Grounded Theory is used frequently and discussed often by qualitative researchers, and can be a very useful methodology for indepth analysis of data - yet it can be quite confusing for new researchers to learn about - partly because there are different variants and methods. Here, we provide a list of useful resources to help you get your head around grounded theory.

24th June 2019 • 0 comments

Generating best evidence from qualitative research: the role of data analysis

by Julie Green, Karen Willis, Emma Hughes, Rhonda Small, Nicky Welch, Lisa Gibbs, Jeanne Daly

We explore the clear links between data analysis and evidence. We argue that transparency in the data analysis process is integral to determining the evidence that is generated. Data analysis must occur concurrently with data collection and comprises an ongoing process of ‘testing the fit’ between the data collected and analysis. We discuss four steps in the process of thematic data analysis: immersion, coding, categorisingand generation of themes.

28th May 2019 • 0 comments

This practical guide can be accessed online, and comes with Global Health Social Sciences' complete recommendation! This book provides a practical way of thinking about GT in relation to your project, taking the reader through the stages involved with developing a coding framework and generating theory from your data. 

11th March 2019 • 0 comments

Making research more people-centred

by Avinash Kumar, Mesh Editorial Team
15th February 2019 • 0 comments
15th February 2019 • 0 comments

Strategy for Public Engagement

by Mesh Editorial Team, Ian Thornton
13th February 2019 • 0 comments

Embedding Engagement in Research

by Mesh Editorial Team, Imran Khan
13th February 2019 • 0 comments

Toolkit: Communication for Behavioural Impact (COMBI)

by UNICEF, WHO & FAO, Mesh Editorial Team
14th January 2019 • 0 comments

Blog post: Wellcome: Zika: Q&A with a medical anthropologist

by Sharon Abramowitz, Mesh Editorial Team
7th January 2019 • 0 comments

We report a qualitative study embedded in a trial of second antidepressant for people who had not responded to one antidepressant, exploring the acceptability of a combination of antidepressants from the perspectives of both patients and practitioners, together with experiences of participating in a clinical trial.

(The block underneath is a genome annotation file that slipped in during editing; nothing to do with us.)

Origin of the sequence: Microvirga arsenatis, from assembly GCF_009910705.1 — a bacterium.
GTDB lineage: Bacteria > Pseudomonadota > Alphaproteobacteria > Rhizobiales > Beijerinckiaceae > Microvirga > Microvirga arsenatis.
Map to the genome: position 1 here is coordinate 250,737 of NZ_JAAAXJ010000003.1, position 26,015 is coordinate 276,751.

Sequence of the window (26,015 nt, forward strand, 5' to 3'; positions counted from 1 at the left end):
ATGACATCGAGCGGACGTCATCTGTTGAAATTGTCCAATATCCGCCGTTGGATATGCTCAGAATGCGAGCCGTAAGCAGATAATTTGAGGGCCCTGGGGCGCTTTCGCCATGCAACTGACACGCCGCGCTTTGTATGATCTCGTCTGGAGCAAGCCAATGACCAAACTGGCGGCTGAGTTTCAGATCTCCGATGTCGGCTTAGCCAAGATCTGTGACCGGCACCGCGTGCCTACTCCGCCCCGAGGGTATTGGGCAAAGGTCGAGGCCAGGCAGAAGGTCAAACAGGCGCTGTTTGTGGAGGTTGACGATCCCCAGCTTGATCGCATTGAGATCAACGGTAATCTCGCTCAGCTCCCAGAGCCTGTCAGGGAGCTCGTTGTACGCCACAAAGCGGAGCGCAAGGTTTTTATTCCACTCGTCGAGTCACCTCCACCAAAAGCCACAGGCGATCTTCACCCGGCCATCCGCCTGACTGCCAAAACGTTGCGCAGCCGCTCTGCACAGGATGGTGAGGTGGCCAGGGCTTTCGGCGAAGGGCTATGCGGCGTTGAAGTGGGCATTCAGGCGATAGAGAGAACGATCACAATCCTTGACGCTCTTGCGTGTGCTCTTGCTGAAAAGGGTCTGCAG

17th December 2018 • 0 comments

In this commentary, I trace the evolution of this trend, illustrating how a reasonable original intent has taken a misguided turn in the context of competing understandings and priorities in health care knowledge development.

17th December 2018 • 0 comments

Protective parents and permissive children: what qualitative interviews with parents and children can tell us about the feasibility of juvenile idiopathic arthritis trials

by Frances C. Sherratt, Louise Roper, Simon R. Stones, Flora McErlane, Matthew Peak, Michael W. Beresford, Helen Foster, Athimalaipet V. Ramanan, Madeleine Rooney, Eileen Baildam, Bridget Young

Studies involving CYP are advocated in the literature but we are not aware of any early stage feasibility studies that have qualitatively accessed the perspectives of parents and CYP with a long term condition to inform design and conduct of a trial. In the context of a feasibility study to inform the design of a proposed randomised controlled trial of corticosteroid induction regimen in JIA, we explored families’ perspectives on the proposed trial and on JIA trials generally.

17th December 2018 • 1 comment

Nurses’ perceptions towards the delivery and feasibility of a behaviour change intervention to enhance activity in patients at risk for cardiovascular disease in primary care: a qualitative study

by Heleen Westland, Yvonne Koop, Carin D. Schröder, Marieke J. Schuurmans, P. Slabbers, Jaap C. A. Trappenburg, Sigrid C. J. M. Vervoort

 This study aimed to evaluate nurses’ perceptions towards the delivery and feasibility of the Activate intervention.

17th December 2018 • 0 comments

Including qualitative research in Randomized Controlled Trials (RCT): opportunities for nursing researchers

by Loredana Sasso, Mark Hayter, Gianluca Catania, Giuseppe Aleo, Milko P Zanini , Annamaria Bagnasco

n this editorial we argue that qualitative research can enhance the quality, rigor and depth of an RCT –but at present this is an opportunity that is frequently missed. We further propose that not only can qualitative research enhance the design and conduct of an RCT it also provides an opportunity for qualitative researchers (often nurse researchers) and research nurses (often not actively involved in undertaking research) to work with medical colleagues to improve the quality of RCT design.

6th November 2018 • 1 comment

This page provides links to commonly used reporting guidelines for qualitative research, as well as articles which provide useful information about how to write about your research.

22nd October 2018 • 0 comments